Housing Market Crash Alert: What a Default Would Mean for Home Prices

3D graphic of red arrow trending down with houses on top of arrow falling down with it

Source: shutterstock.com/Lerbank-bbk22

As the debt ceiling crisis continues to trudge on, more economists are beginning to consider the repercussions if legislators fail to raise the debt limit in time. At the top of that list is housing, perhaps the single-most economically sensitive major industry. Will the housing market crash if the U.S. defaults?

Well, according to Zillow economists, a U.S. debt default would likely push housing even deeper into its current recessive state. Indeed, should the government default, credit rating agencies would likely immediately downgrade the country’s credit rating. This would balloon 30-year fixed mortgage rates well past 8% and send the cost of homes up a projected 22%. It would prove devastating to the already-slumped real estate industry.

Zillow Senior Economist Jeff Tucker notes:

“While we don’t expect a debt default to occur, if it did, it would have unprecedented effects on the financial system […] This would reduce lending and credit availability throughout the financial system. What that means for the housing market is that the cost of borrowing would rise dramatically and sales would be dropping.”

According to Zillow analysts, homes sold in the 18 months after July would drop by 700,000, “almost 12% of the 6 million sales currently expected during that span.”

Housing Market Crash Fears Swirl as Default Elevates Chance of Recession

One of the scariest aspects of the looming default is its precedent — or rather, lack thereof. The U.S. has never defaulted on its debt in its history.

Of course, this isn’t the first time we’ve cut it close. In fact, Congress has raised the debt limit more than 70 times since 1960, often at the last minute. That said, the current polarized state of Congress and the pro-default stance of one former President have some concerned over unforeseen outcomes, should Congress prove unable to reach an agreement.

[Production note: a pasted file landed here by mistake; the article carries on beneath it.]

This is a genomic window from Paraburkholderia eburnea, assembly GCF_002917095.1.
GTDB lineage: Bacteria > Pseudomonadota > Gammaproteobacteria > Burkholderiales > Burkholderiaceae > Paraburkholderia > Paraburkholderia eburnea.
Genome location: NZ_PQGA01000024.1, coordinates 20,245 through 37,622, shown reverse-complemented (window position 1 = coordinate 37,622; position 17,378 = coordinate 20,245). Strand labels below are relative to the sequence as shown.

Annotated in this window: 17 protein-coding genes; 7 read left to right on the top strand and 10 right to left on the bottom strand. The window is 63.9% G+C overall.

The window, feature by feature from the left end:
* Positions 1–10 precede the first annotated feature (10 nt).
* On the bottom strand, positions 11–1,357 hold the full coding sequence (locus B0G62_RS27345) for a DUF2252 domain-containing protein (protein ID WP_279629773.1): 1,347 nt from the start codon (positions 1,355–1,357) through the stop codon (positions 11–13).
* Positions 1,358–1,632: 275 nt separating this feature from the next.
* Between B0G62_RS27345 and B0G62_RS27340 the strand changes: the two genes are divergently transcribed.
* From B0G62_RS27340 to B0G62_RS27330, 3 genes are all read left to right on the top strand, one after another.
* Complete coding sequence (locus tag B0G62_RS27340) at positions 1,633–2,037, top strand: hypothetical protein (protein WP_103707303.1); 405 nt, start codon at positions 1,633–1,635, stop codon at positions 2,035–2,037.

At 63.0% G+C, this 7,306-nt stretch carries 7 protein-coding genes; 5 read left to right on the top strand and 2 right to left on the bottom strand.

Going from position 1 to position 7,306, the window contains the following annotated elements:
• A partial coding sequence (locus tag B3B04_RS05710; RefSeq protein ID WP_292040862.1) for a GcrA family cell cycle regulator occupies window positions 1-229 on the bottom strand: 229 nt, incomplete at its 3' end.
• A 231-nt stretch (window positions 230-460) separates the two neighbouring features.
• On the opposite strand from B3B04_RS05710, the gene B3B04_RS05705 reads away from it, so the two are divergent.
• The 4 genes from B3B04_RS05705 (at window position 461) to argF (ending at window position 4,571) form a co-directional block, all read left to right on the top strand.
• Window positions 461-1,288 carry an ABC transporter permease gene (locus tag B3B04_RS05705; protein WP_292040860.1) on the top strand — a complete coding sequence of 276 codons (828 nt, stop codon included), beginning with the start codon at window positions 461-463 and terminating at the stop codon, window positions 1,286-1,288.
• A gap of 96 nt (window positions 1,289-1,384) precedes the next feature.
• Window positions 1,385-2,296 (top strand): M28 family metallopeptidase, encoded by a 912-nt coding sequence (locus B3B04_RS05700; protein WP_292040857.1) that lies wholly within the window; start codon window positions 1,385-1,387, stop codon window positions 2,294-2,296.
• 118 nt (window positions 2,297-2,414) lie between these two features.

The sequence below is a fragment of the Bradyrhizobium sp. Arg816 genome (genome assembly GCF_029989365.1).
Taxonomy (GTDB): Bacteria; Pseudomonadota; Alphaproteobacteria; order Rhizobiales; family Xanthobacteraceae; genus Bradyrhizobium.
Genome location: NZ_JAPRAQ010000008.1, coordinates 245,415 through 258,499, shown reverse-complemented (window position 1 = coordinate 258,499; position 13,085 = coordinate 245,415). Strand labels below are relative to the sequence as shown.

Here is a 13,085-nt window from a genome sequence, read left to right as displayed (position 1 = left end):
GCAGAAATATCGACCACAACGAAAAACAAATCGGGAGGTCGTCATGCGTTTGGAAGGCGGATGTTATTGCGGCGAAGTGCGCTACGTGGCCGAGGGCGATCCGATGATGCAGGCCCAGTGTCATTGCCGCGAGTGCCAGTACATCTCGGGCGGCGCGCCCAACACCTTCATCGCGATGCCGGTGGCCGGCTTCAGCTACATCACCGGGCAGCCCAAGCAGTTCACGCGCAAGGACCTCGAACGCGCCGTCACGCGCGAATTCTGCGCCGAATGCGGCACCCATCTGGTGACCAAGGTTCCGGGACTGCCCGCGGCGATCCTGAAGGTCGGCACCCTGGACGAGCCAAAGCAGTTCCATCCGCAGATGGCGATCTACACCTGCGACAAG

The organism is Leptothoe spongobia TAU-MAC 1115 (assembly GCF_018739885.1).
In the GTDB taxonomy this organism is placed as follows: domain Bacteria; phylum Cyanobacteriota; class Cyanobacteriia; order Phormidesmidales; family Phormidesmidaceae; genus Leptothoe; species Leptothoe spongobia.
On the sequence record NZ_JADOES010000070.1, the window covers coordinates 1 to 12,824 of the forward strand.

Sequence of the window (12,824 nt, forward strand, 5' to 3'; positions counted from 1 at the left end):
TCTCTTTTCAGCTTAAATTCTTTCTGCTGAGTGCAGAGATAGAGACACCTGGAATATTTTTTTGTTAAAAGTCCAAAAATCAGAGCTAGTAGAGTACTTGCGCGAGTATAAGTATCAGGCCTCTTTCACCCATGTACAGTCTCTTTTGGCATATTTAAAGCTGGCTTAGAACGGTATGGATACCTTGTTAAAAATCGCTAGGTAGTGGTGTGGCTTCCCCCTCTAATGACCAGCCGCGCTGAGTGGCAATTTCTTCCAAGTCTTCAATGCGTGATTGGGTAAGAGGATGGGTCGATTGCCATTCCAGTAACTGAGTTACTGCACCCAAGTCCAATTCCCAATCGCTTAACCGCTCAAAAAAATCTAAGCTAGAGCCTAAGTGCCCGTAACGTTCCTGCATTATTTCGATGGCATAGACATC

While projections put home values falling upwards of 5% in the case of a default, it’s difficult to say with any certainty just how bad things could get. Military and government employees could stop being paid, benefits like Social Security and Medicare may freeze and entire governmental agencies could completely shut down. The country would be at risk of spiraling into a wider recession, taking housing and many other industries with it.

“The severity of not paying our bills is the single greatest threat to middle-class Americans, retirees and small business,” said David Stevens, former CEO of the Mortgage Bankers Association, “It cannot be overstated how risky this would be.”

Current estimates have unemployment rising as high as 8% should the U.S. enter default. This alone would wreak havoc on the housing market, turning long-whispered fears of a impending housing market crash into reality.

According to U.S. Treasury Secretary Janet Yellen, the country may only have until June 1 to sort out the debt ceiling dilemma. Until then, industries and economists everywhere are holding their breath.

On the date of publication, Shrey Dua did not hold (either directly or indirectly) any positions in the securities mentioned in this article. The opinions expressed in this article are those of the writer, subject to the InvestorPlace.com Publishing Guidelines.

With degrees in economics and journalism, Shrey Dua leverages his ample experience in media and reporting to contribute well-informed articles covering everything from financial regulation and the electric vehicle industry to the housing market and monetary policy. Shrey’s articles have featured in the likes of Morning Brew, Real Clear Markets, the Downline Podcast, and more.

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